MACHIAS, Maine — After just an hour of actual courtroom arguments Friday, the attorneys on both sides of former presidential candidate Ralph Nader’s lawsuit adjourned to Justice Kevin Cuddy’s chambers to determine a schedule for a September trial.
No action was immediately taken on motions to dismiss the case, although Cuddy admonished the attorneys no less than three times to stick to arguments on the motions only and not to argue positions on the overall case.
Nader is suing a variety of defendants and accusing Democratic leaders of conspiring to use the courts to sabotage his independent campaign for president in 2004. Nader, whose running mate was the late Peter Camejo, is seeking punitive and compensatory damages.
Nader did not attend the hearing, but in a statement released earlier this week he said, “This lawsuit was filed to advance a free and open electoral process for all candidates and voters. Candidates’ rights reinforce voters’ rights, by giving voters more voices and choices, for a more open and competitive democracy, in which the people, rather than private political parties, determine who our elected leaders will be.”
When the lawsuit was tossed out of a district court in Washington, D.C., in June 2009, because the three-year statute of limitations had expired, Nader refiled it in Washington County Superior Court. He chose Washington County because Maine’s statute of limitations is six years and because two of his electors in Maine — Nancy Oden and J. Noble Snowdeal — were from here.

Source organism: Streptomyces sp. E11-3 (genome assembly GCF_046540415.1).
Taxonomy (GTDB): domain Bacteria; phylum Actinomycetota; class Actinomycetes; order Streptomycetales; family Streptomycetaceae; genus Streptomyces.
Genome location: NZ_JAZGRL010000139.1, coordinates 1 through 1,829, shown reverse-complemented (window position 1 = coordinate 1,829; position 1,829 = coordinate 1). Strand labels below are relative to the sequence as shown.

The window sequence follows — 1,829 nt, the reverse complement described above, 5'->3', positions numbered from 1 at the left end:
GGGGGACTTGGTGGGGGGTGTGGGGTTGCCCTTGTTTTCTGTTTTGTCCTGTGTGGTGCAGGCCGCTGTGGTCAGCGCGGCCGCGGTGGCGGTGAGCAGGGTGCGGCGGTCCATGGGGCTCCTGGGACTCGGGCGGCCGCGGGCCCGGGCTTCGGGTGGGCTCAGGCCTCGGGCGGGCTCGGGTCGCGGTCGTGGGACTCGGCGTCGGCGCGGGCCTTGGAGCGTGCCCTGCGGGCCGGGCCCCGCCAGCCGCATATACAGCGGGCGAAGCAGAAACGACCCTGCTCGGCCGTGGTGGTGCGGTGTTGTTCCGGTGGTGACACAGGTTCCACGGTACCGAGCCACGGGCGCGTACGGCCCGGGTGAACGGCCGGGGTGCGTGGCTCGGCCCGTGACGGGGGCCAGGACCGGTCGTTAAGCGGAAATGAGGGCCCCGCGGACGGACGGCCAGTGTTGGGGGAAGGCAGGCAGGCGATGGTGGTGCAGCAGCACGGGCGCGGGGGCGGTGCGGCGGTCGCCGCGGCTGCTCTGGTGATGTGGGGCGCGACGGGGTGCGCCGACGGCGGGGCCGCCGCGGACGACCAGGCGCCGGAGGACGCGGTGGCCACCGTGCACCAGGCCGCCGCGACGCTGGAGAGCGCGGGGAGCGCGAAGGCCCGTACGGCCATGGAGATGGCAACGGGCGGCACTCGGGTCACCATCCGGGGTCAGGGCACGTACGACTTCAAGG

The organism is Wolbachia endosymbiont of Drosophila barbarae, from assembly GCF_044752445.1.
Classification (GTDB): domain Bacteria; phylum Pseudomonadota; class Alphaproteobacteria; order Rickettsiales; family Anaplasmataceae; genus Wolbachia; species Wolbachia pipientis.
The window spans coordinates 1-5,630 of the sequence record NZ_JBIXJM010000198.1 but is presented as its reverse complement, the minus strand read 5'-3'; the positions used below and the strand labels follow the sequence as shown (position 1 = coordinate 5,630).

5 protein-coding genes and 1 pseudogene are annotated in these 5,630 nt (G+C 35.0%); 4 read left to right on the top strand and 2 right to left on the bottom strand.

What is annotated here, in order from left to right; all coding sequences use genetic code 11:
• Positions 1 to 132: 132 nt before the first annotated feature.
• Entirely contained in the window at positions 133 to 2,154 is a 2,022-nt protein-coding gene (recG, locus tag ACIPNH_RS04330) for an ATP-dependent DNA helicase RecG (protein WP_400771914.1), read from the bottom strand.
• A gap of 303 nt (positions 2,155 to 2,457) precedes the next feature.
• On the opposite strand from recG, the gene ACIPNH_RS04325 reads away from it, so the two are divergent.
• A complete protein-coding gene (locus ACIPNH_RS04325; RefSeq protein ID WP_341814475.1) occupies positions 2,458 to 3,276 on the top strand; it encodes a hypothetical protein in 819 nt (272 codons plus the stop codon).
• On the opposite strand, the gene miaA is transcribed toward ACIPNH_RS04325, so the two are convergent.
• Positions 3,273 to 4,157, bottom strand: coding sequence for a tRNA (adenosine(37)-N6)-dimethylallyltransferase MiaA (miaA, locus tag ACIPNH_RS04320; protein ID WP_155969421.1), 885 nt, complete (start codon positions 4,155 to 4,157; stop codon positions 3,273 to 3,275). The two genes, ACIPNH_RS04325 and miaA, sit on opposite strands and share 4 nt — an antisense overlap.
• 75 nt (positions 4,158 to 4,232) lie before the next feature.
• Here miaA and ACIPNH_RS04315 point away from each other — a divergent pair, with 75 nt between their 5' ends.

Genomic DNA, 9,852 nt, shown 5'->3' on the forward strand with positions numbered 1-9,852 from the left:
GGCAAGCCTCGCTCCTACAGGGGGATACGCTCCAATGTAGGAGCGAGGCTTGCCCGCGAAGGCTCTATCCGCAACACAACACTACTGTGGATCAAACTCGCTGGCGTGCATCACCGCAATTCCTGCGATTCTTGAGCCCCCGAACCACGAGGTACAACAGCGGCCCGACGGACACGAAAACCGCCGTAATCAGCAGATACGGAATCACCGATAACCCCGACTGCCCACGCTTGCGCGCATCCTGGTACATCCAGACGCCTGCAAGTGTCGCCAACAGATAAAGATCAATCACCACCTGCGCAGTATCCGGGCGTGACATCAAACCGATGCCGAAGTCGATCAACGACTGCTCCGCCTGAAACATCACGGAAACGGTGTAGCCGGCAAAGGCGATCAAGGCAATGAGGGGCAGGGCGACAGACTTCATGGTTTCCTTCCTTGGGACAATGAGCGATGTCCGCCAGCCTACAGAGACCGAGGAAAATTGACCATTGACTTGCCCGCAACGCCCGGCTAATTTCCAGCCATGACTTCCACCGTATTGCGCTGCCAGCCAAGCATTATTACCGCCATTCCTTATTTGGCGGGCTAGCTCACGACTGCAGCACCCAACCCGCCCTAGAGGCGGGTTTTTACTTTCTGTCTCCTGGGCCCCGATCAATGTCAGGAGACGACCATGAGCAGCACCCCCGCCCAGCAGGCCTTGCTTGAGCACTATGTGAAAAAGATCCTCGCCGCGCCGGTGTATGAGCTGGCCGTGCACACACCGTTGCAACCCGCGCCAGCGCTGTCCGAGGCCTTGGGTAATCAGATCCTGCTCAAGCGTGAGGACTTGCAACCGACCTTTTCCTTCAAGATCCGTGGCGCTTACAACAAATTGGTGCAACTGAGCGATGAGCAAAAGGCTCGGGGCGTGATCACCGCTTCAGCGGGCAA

Nader’s co-plaintiffs are Nancy Oden, Christopher Droznick and Rosemary Whittaker, who each served as a Maine elector in the Nader-Camejo campaign.
In arguments Friday, Nader’s attorney, Oliver Hall of Washington, D.C., maintained that the Maine and National Democratic parties, The Ballot Project, and others attempted to sabotage and bankrupt the Nader-Camejo campaign by filing 29 complaints and lawsuits against it in 18 state courts. At least 95 lawyers from 53 law firms nationwide joined the Democrats’ litigation against the Nader-Camejo campaign, Hall said.
“This is a textbook case of abuse of process,” Hall told the judge. “This was baseless and repetitive litigation that interfered with a presidential campaign. By the time the plaintiffs could prove the allegations were false, the election was over and the damage was done.”
In the end, the legal maneuverings were unsuccessful in most states, including Maine, but they did drain the campaign of the time and money needed to get access in several states, according to the suit. Nader and Camejo, running as independents, appeared on the ballot in 34 states.
George W. Bush won the election, and many Democrats blamed Nader for siphoning away votes from Democrat John Kerry.
The defendants’ attorneys, however, maintained that the suits were legitimate challenges of the validity of Nader-Camejo nomination petitions and urged Cuddy to dismiss the Maine lawsuits.
“Sooner or later, you have to bury a corpse,” Lewiston defense attorney Stacy O. Stitham said.
Cuddy set Sept. 27 for the trial and he told the parties involved that it likely would be held in Machias.